"Reid's Paradox of Rapid Plant Migration: Dispersal Theory and Interpretation of Paleoecological Records," J.S. Clark (Dept. Botany, Duke Univ., Durham NC 27708), C. Fastie et al.,BioScience, 48(1), 13-24, Jan. 1998.

Describes recent views on the nature of plant species migration, based on two workshops held in 1996. (See Research News, this Global Climate Change Digest issue--April-May 1998.)

Item #d98may36

"Temperature and Egg-Laying Trends," R.H.. McCleery (Grey Inst. Field Ornithol., Dept. Zoology, Univ. Oxford, S. Parks Rd., Oxford OX1 3PS, UK), C.M. Perrins (e-mail:,Nature, 391(6662), 30-31, Jan. 1, 1998.

Field observations provide partial support for the theory that laying dates for many British birds have become earlier between 1971 and 1995.

Item #d98may37

"Modeling Dynamic Vegetation Response to Rapid Climate Change Using Bioclimatic Classification," A.P. Kirilenko (U.S. EPA NHEERL WED, 200 SW 35th St., Corvallis OR 97333), A.M. Solomon,Clim. Change, 38(1), 15-49, Jan. 1998.

Develops a model to study the potential impact on terrestrial carbon stocks of predicted climate shifts that treats vegetative migration and succession as dynamic variables. It predicts new temperate and boreal biomes, not found on the landscape today, which increase rapidly in area during the first 100 years of simulated response. Their presence for several centuries adds uncertainty in calculating future terrestrial carbon fluxes.

Item #d98may38

"Climate Change and Forest Fire Potential in Russian and Canadian Boreal Forests," B.J. Stocks (Canadian Forest Service, Sault Ste. Marie, Ontario, Can.), M.A. Fosberg et al.,Clim. Change, 38(1), 1-13, Jan. 1998.

Scenarios generated by four GCMs all indicate large increases in the areal extent of extreme fire danger in both countries under doubled CO2. More fire activity in the future is a virtual uncertainty; the likely response will be more intensive protection of smaller, high-value areas, and a return to natural fire regimes over larger areas of both Canada and Russia, with resultant significant impacts on the carbon budget.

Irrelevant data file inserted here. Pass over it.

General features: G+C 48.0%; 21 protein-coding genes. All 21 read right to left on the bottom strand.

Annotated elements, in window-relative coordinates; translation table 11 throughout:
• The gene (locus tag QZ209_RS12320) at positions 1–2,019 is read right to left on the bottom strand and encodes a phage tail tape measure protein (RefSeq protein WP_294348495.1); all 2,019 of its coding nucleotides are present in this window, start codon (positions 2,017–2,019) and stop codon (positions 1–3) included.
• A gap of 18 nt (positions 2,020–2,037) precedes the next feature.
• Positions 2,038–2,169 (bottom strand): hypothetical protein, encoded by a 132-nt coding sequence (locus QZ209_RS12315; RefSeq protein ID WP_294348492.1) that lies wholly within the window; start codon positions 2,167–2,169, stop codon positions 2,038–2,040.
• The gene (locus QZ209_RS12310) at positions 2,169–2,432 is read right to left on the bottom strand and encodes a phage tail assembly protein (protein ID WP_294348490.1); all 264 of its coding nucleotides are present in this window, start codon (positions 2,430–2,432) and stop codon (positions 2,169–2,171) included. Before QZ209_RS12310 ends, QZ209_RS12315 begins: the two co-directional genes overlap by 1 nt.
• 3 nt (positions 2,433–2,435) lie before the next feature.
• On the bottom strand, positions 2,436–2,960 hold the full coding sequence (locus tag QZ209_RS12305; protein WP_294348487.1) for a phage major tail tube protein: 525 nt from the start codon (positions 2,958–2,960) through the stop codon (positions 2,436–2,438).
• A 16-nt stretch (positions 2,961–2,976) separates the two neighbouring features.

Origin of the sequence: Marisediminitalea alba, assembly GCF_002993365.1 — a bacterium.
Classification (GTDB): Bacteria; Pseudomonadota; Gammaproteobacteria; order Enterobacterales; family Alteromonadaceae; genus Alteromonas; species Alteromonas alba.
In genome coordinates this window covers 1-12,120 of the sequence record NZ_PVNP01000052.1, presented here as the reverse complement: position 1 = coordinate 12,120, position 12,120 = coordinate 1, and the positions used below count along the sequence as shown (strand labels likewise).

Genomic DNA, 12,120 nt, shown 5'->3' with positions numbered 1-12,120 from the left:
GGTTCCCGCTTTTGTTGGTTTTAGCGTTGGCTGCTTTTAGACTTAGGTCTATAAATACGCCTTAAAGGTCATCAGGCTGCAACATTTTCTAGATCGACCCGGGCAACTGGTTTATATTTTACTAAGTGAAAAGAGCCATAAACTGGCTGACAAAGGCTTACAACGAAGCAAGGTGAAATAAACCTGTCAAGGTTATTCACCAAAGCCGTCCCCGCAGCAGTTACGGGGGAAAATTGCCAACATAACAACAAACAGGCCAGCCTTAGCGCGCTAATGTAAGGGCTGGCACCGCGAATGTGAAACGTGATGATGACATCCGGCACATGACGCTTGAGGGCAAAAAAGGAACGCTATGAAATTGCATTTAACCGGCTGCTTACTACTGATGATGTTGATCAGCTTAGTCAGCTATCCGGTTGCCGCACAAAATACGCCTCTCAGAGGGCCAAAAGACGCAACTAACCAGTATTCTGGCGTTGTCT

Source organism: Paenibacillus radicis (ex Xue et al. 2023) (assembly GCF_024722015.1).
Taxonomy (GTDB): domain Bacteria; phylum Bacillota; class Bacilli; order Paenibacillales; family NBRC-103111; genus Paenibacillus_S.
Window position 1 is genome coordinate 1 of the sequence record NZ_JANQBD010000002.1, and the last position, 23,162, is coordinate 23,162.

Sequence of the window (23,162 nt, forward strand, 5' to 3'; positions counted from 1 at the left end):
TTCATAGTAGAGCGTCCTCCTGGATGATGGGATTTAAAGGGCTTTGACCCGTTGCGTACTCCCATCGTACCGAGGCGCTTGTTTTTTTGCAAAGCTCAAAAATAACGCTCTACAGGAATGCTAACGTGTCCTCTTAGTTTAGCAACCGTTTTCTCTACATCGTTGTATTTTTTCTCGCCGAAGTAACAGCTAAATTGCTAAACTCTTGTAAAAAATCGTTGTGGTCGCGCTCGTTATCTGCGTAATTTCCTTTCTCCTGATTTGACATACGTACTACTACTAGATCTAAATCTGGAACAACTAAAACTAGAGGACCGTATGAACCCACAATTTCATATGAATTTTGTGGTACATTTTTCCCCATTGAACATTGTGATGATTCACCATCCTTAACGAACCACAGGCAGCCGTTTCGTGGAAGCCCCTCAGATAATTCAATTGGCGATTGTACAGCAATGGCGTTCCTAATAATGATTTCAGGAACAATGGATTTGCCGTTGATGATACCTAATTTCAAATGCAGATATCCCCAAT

Item #d98may39

"The Effects of Water Table Manipulation and Elevated Temperature on the Net CO2 Flux of Wet Sedge Tundra Ecosystems," W.C. Oechel (Global Change Res. Group, Dept. Biol., San Diego State Univ., San Diego CA 92182; e-mail:, G.L. Vourlitis et al., Global Change Biology, 4(1), 77-90, Jan. 1998.

Field experiments suggest that many currently saturated or nearly saturated wet sedge ecosystems of the North slope of Alaska may become significant sources of CO2 if climate change predictions are realized. There is ample evidence that this may already be occurring in arctic Alaska.

Item #d98may40

"Wildlife and Climate Change: Assessing the Sensitivity of Selected Species to Simulated Doubling of Atmospheric CO2," K.M. Johnston, O.J. Schmitz (Sch. Forestry, Yale Univ., 370 Prospect St., New Haven CT 06511; e-mail:, Global Change Biology, 3(6), 531-544, Dec. 1997.

Computer simulations for elk, deer, ground squirrel and chipmunk show altered thermal conditions will have little effect on the species' distributions. They are more likely to be influenced by vegetation changes.